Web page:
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Traveling Gazes: Glocal Imaginaries in the Transcontinental, Transnational, Exilic, Migration, and Diasporic Cinematic Experiences of African Women
Vol. 8, No. 2 (Spring 2017), pp. 272-289
Published by: Indiana University Press
Stable URL: http://www.jstor.org/stable/10.2979/blackcamera.8.2.18
Page Count: 18
You can always find the topics here!Topics: Movies, Cultural identity, Parents, Visual fixation, African American culture, Exile, African culture, African Americans, Homes, African American studies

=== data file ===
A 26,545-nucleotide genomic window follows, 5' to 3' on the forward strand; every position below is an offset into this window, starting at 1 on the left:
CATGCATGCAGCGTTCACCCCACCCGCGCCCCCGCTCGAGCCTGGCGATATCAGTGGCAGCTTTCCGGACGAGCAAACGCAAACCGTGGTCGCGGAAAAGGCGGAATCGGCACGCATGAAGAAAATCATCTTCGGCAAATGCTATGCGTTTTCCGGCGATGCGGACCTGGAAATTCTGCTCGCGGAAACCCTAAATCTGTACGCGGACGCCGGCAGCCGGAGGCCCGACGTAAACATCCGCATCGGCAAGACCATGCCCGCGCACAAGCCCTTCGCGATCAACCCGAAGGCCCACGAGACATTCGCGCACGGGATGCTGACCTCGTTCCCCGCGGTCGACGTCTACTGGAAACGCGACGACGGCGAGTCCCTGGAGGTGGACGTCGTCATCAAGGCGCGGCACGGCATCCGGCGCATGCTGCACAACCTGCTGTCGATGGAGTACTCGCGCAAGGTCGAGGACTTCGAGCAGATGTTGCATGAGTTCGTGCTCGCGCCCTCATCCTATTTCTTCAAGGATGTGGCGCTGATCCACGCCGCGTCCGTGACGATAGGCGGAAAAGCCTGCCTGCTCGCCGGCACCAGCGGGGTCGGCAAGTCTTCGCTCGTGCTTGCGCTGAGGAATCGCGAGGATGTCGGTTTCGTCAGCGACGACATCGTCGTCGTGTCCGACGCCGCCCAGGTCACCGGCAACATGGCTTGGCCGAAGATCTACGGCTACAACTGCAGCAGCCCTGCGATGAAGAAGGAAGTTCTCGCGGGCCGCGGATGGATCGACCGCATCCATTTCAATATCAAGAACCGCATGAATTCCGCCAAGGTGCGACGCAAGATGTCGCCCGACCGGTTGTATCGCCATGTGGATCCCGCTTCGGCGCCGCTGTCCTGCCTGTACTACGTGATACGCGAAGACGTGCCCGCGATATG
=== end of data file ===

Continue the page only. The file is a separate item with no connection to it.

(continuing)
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The exilic and diasporic filmmaking experiences of African women of the screen have been evident from the start of African cinematic practices. Women have traveled and relocated outside of their homeland to study, edit, shoot, work, live, and network. Informed by Hamid Naficy's formulation of “accented cinema,” this article traces these peripatetic migrations framed within selected topics that are representative of the histories, trends, and tendencies throughout the evolution of African women in cinema: Oscillating between hostland and homeland, defining home(s) is a frequent practice. In the interstices of hostland and homeland, navigating in third space is a recurrent theme, as well as the mediation of exilic identities. The common phenomenon of intra-continental migration also leads to diasporic discovery. As a growing cohort of African women are born, raised, or settle in the United States, they are also negotiating within the dominant African American paradigm. Germany, a lesser-known site for Afro-women's cinematic journeying, is emerging as an important space for study, work, and exploration. Several questions are posed for reflection and research.
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